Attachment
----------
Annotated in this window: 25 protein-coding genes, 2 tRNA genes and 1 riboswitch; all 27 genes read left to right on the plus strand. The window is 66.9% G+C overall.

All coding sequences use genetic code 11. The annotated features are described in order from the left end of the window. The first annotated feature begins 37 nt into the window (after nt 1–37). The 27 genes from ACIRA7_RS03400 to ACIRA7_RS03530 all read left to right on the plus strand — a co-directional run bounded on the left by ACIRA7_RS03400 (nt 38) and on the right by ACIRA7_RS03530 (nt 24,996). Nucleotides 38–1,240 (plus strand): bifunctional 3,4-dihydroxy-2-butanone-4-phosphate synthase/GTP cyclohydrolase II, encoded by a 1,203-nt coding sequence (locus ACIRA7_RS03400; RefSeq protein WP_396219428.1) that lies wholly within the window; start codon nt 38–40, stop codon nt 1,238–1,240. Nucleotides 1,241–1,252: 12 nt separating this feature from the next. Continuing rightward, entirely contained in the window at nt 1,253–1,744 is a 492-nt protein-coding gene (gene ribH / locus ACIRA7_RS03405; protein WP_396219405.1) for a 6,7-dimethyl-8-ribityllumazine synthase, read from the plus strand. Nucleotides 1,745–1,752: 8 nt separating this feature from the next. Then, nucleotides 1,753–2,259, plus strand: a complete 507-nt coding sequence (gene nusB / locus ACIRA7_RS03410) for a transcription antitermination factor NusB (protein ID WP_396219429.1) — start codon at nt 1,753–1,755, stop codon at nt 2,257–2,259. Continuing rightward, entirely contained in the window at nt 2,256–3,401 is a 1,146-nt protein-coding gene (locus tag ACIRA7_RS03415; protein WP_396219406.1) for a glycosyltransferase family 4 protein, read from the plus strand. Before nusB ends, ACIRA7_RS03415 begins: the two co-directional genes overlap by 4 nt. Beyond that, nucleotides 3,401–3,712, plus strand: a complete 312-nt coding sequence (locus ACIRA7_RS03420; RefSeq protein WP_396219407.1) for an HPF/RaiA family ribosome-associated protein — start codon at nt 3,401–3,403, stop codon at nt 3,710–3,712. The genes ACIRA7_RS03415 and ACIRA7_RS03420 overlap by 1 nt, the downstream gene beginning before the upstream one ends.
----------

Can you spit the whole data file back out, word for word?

Annotated in this window: 25 protein-coding genes, 2 tRNA genes and 1 riboswitch; all 27 genes read left to right on the plus strand. The window is 66.9% G+C overall.

All coding sequences use genetic code 11. The annotated features are described in order from the left end of the window. The first annotated feature begins 37 nt into the window (after nt 1–37). The 27 genes from ACIRA7_RS03400 to ACIRA7_RS03530 all read left to right on the plus strand — a co-directional run bounded on the left by ACIRA7_RS03400 (nt 38) and on the right by ACIRA7_RS03530 (nt 24,996). Nucleotides 38–1,240 (plus strand): bifunctional 3,4-dihydroxy-2-butanone-4-phosphate synthase/GTP cyclohydrolase II, encoded by a 1,203-nt coding sequence (locus ACIRA7_RS03400; RefSeq protein WP_396219428.1) that lies wholly within the window; start codon nt 38–40, stop codon nt 1,238–1,240. Nucleotides 1,241–1,252: 12 nt separating this feature from the next. Continuing rightward, entirely contained in the window at nt 1,253–1,744 is a 492-nt protein-coding gene (gene ribH / locus ACIRA7_RS03405; protein WP_396219405.1) for a 6,7-dimethyl-8-ribityllumazine synthase, read from the plus strand. Nucleotides 1,745–1,752: 8 nt separating this feature from the next. Then, nucleotides 1,753–2,259, plus strand: a complete 507-nt coding sequence (gene nusB / locus ACIRA7_RS03410) for a transcription antitermination factor NusB (protein ID WP_396219429.1) — start codon at nt 1,753–1,755, stop codon at nt 2,257–2,259. Continuing rightward, entirely contained in the window at nt 2,256–3,401 is a 1,146-nt protein-coding gene (locus tag ACIRA7_RS03415; protein WP_396219406.1) for a glycosyltransferase family 4 protein, read from the plus strand. Before nusB ends, ACIRA7_RS03415 begins: the two co-directional genes overlap by 4 nt. Beyond that, nucleotides 3,401–3,712, plus strand: a complete 312-nt coding sequence (locus ACIRA7_RS03420; RefSeq protein WP_396219407.1) for an HPF/RaiA family ribosome-associated protein — start codon at nt 3,401–3,403, stop codon at nt 3,710–3,712. The genes ACIRA7_RS03415 and ACIRA7_RS03420 overlap by 1 nt, the downstream gene beginning before the upstream one ends.